Paris Climate Accord Not for US
Paris Climate Accord will not be supported by the US. President Donald Trump announced today. A number of Trump’s team members have urged him to take this direction. His EPA chief, Scott Pruitt, has been advising him to scrap the deal. Another strong opponent is Steve Bannon. Trump’s daughter, Ivanka Trump has been lobbying for the US to remain with the accord. She has expressed her fear of international backlash if the president rejects the deal. There are only two other nations, Syria and Nicaragua, who oppose the deal. During his announcement, in the White House Rose Garden, President Trump said, “In order to fulfill my solemn duty to protect America and its citizens, the United States will withdraw from the Paris climate accord.” He went on to say that, instead, the US will “begin negotiations to reenter either the Paris accord or a really entirely new transaction on terms” he said “are fair to US businesses, workers and taxpayers.”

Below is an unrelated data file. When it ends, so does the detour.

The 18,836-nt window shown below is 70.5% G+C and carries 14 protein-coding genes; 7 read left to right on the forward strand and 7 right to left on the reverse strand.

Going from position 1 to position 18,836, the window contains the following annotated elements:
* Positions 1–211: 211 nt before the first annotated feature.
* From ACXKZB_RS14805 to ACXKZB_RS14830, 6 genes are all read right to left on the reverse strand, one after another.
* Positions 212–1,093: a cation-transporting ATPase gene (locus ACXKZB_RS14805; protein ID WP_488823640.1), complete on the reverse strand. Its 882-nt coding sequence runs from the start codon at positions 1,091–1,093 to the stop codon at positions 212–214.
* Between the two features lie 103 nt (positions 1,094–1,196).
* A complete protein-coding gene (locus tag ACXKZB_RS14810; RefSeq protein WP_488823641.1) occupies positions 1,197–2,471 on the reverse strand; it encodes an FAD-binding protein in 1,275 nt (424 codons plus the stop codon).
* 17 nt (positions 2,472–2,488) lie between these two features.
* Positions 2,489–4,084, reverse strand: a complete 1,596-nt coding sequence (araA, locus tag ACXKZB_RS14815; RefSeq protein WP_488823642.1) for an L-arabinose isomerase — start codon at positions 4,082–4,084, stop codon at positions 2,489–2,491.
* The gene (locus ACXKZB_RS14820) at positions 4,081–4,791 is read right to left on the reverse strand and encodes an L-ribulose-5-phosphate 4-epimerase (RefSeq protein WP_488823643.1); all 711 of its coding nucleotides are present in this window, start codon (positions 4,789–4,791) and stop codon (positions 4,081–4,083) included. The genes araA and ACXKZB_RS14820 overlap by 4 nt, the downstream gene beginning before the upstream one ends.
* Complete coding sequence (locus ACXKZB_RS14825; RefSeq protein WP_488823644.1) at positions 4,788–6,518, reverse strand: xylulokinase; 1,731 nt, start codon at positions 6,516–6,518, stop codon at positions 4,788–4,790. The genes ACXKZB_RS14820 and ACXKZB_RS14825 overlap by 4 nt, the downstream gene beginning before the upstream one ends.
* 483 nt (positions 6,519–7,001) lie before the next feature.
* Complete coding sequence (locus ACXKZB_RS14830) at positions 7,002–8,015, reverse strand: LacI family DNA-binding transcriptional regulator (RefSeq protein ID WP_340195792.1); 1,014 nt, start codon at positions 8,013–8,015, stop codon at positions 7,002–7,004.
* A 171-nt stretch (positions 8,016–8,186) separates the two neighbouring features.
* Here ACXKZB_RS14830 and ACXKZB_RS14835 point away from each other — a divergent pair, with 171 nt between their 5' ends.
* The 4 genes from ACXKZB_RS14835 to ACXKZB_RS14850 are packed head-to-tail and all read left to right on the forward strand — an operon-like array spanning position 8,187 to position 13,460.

Will the Decision be Final?
President Trump, although he has decided to withdraw, which could take three years, says his team has not worked out “whether to initiate a full, formal withdrawal, or exit the underlying United Nations climate change treaty. The latter would be faster but more extreme. The AP says the wording may have “caveats” that leave open the possibility the decision won’t be a final one. However, during his address the president said, “So we’re getting out, but we will start to negotiate and we will see if we can make a deal that’s fair. And if we can, that’s great, and if we can’t, that’s fine.”
The Paris agreement was signed by 195 members of the United Nations Framework Convention on Climate Change and ratified by 147. It went into effect last November. The goal is to tackle the global challenge of a warming Earth. Since the agreement is not a treaty this makes it possible for President Trump to unilaterally exit the agreement, and for other countries to follow the US’s lead should they so choose.